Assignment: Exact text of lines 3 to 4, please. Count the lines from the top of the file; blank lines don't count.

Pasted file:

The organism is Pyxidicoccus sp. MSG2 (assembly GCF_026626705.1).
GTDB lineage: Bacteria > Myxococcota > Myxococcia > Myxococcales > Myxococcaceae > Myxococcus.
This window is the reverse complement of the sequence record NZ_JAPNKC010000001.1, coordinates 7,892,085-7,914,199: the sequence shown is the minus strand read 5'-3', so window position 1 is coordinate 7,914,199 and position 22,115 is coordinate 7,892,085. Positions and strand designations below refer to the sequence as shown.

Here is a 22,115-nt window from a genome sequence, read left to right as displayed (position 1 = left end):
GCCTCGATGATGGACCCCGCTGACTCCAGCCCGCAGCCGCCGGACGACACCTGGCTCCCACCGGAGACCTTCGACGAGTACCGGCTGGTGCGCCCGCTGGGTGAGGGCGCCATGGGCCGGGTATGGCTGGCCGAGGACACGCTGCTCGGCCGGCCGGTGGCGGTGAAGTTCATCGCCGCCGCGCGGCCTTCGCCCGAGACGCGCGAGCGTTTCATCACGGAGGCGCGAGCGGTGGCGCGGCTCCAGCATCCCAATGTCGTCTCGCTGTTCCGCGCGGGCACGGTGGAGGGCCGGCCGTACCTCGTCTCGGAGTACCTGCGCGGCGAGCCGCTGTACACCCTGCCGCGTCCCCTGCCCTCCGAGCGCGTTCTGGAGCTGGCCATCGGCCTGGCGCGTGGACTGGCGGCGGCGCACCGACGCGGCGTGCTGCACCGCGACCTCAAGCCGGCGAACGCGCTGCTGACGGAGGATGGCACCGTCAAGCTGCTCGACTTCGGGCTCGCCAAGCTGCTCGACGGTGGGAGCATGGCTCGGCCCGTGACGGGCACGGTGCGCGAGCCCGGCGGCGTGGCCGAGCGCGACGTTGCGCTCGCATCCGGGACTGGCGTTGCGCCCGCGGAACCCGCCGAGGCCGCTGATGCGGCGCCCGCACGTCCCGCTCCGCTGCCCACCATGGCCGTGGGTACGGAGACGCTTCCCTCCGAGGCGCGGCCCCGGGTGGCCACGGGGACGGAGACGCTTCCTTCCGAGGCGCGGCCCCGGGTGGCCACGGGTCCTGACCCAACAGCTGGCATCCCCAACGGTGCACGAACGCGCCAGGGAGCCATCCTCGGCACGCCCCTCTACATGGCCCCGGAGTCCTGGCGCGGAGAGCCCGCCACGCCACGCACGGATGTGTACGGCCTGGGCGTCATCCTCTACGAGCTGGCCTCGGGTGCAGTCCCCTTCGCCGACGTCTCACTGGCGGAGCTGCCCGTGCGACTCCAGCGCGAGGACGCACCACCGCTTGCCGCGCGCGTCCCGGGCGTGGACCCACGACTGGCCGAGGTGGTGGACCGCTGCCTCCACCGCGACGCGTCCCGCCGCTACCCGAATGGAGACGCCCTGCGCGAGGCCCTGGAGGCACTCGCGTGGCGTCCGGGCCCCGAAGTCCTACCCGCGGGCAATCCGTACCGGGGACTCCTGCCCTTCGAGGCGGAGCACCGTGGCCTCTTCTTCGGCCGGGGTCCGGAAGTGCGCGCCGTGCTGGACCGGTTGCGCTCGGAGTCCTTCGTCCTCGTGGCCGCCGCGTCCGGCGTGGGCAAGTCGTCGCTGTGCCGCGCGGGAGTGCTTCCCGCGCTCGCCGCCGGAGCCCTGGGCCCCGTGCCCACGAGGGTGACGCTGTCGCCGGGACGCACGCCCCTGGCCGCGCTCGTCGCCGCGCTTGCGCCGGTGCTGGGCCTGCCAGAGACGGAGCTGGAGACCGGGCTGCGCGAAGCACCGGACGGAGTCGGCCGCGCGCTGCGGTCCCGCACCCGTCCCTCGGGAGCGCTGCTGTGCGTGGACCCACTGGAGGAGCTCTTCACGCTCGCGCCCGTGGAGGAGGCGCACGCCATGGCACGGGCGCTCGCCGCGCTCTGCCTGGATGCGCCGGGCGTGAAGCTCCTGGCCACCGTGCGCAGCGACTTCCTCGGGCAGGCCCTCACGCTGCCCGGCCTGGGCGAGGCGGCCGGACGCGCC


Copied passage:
This window is the reverse complement of the sequence record NZ_JAPNKC010000001.1, coordinates 7,892,085-7,914,199: the sequence shown is the minus strand read 5'-3', so window position 1 is coordinate 7,914,199 and position 22,115 is coordinate 7,892,085. Positions and strand designations below refer to the sequence as shown.

Here is a 22,115-nt window from a genome sequence, read left to right as displayed (position 1 = left end):